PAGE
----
Cautionary tales from the front lines of science

I teach a short unit on scientific ethics in my senior design class, so when I was offered a review copy of the book, On Fact and Fraud, by David Goodstein, I took it. The title of this essay is in fact the subtitle to Professor Goodstein’s book.

The book is composed largely of essays that Goodstein had published elsewhere, and the cautionary tales are mostly from physics. Among other anecdotes, Goodstein discusses Millikan’s oil-drop experiment, cold fusion, the case of Jan Hendrik Schön at Bell Laboratories, a little-known case where a Caltech postdoc apparently falsified a figure in a paper, and the successful discovery of high-temperature superconductivity.

Two of these, it seems to me, are not exactly cautionary tales. The Millikan story, I thought, belonged more in a history-of-science book than in a book that claims on the dust cover to be “a user’s guide to identifying, avoiding, and preventing fraud in science.” Indeed, the only protagonists I would caution in the Millikan chapter are the reporters who may have tried too hard to find misconduct where none existed. And I found nothing cautionary in the tale of high-temperature superconductivity. Schön presumably faked his data, and Pons and Fleishmann, the “discoverers” of cold fusion, presumably did not; Goodstein makes much of these tales, as well as the story of the postdoc.

Early on, Goodstein presents 15 precepts for preventing scientific fraud – then demolishes every one of them. He briefly discusses the etiology of scientific fraud and notes that most people who commit fraud probably think they are right, because if they were wrong they would almost certainly be discovered. So, as he says, they think they are reporting truths but have dispensed with all the messy experimentation that other scientists think is important. Unfortunately, he can give no prescription for preventing scientific fraud.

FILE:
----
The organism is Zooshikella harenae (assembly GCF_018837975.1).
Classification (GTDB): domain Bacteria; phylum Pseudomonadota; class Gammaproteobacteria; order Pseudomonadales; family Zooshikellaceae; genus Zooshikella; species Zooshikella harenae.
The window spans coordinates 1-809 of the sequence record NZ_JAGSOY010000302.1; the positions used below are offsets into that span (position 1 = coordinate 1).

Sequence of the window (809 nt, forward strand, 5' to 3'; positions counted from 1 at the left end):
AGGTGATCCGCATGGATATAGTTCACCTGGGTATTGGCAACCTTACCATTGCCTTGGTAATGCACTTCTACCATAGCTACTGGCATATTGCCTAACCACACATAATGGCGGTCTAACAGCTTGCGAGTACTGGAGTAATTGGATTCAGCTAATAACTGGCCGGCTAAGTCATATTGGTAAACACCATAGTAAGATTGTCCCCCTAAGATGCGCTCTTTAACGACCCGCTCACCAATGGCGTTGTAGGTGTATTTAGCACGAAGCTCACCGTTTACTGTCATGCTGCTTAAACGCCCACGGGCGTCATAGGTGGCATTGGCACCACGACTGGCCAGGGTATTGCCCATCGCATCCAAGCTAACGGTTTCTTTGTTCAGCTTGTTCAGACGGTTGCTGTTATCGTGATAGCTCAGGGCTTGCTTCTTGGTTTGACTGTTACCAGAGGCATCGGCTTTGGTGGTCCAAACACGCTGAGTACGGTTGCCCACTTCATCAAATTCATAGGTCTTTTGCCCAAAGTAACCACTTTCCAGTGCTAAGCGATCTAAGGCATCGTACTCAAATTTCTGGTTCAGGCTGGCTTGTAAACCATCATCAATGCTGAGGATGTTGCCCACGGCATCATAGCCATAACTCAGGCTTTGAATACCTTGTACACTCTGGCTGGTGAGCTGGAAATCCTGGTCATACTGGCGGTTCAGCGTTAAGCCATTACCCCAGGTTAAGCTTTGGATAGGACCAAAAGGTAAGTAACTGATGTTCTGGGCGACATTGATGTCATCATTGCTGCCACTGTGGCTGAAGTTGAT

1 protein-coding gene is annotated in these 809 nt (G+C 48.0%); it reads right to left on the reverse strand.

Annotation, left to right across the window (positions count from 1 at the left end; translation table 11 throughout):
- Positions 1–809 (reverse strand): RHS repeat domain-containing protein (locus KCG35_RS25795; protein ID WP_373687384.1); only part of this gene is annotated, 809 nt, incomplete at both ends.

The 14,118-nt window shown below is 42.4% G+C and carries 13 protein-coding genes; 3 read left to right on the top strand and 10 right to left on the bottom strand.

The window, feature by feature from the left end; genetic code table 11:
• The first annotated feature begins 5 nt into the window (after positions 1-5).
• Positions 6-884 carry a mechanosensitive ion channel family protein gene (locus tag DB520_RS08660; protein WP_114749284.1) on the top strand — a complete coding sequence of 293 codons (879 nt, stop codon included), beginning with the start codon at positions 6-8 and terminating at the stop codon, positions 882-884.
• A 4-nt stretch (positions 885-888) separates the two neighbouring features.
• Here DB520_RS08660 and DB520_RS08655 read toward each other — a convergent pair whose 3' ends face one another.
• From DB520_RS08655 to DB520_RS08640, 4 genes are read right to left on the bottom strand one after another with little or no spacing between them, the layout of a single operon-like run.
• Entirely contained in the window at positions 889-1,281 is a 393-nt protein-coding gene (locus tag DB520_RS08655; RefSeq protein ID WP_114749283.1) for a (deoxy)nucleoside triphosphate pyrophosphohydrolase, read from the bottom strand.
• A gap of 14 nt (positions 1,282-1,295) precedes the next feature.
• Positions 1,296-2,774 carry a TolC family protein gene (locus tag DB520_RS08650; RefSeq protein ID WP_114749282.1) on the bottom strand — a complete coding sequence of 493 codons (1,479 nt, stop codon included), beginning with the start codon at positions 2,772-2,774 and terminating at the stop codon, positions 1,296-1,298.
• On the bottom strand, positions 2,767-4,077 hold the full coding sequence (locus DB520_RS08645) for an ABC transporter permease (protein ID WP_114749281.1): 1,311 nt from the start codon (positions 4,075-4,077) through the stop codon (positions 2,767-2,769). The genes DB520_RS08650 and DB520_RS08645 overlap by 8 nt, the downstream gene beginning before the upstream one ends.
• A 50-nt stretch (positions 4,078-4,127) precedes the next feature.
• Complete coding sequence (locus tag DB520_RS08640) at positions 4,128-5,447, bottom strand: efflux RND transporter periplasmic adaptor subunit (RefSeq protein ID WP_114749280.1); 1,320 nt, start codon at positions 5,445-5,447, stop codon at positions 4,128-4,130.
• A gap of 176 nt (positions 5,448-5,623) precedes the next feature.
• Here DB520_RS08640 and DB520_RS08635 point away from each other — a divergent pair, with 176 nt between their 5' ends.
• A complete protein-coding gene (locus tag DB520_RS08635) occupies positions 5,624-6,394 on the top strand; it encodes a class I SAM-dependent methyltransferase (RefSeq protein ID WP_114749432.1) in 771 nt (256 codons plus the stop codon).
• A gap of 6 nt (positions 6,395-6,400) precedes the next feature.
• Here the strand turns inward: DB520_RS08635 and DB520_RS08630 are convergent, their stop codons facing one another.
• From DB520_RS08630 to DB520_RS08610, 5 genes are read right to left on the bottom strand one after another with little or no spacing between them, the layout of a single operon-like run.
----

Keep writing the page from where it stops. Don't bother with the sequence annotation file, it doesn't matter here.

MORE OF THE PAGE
Goodstein observes that scientific fraud is associated with three risk factors: career pressure, but rarely what he calls “simple monetary gain”; “knowing” the answer; and working in a field where precise answers are hard to come by. I think he may have left one or more out: working in a laboratory in which the principal investigator is not involved in day-to-day supervision, and possibly working for a sponsor who has a vested interest in the outcome. Pertinently to readers of PT, he does not discuss, for example, intelligent-design creationism (nor HIV denial nor global-warming denial), which is arguably an example of scientific fraud.

Unfortunately, much of the action today, both in fraud and in science, is not in physics but in biology or medicine. It is too bad, then, that Goodstein did not include such cases as that of Woo-suk Hwang, whose papers contained fabricated data and who was additionally convicted of related crimes, or Andrew Wakefield, whose disastrous paper on the MMR vaccine had to be withdrawn. Indeed, Goodstein notes that most instances of scientific fraud involve biomedicine, possibly, he thinks, because MD’s are not as well trained in research as are PhD’s (but see also his third risk factor). Goodstein, perhaps wisely, perhaps not, follows the adage to write about what you know. What he knows includes Millikan, some of the protagonists involved in cold fusion, high-temperature superconductivity, and Caltech. I liked the book, but I thought that it would have been better if he had gone a little farther afield.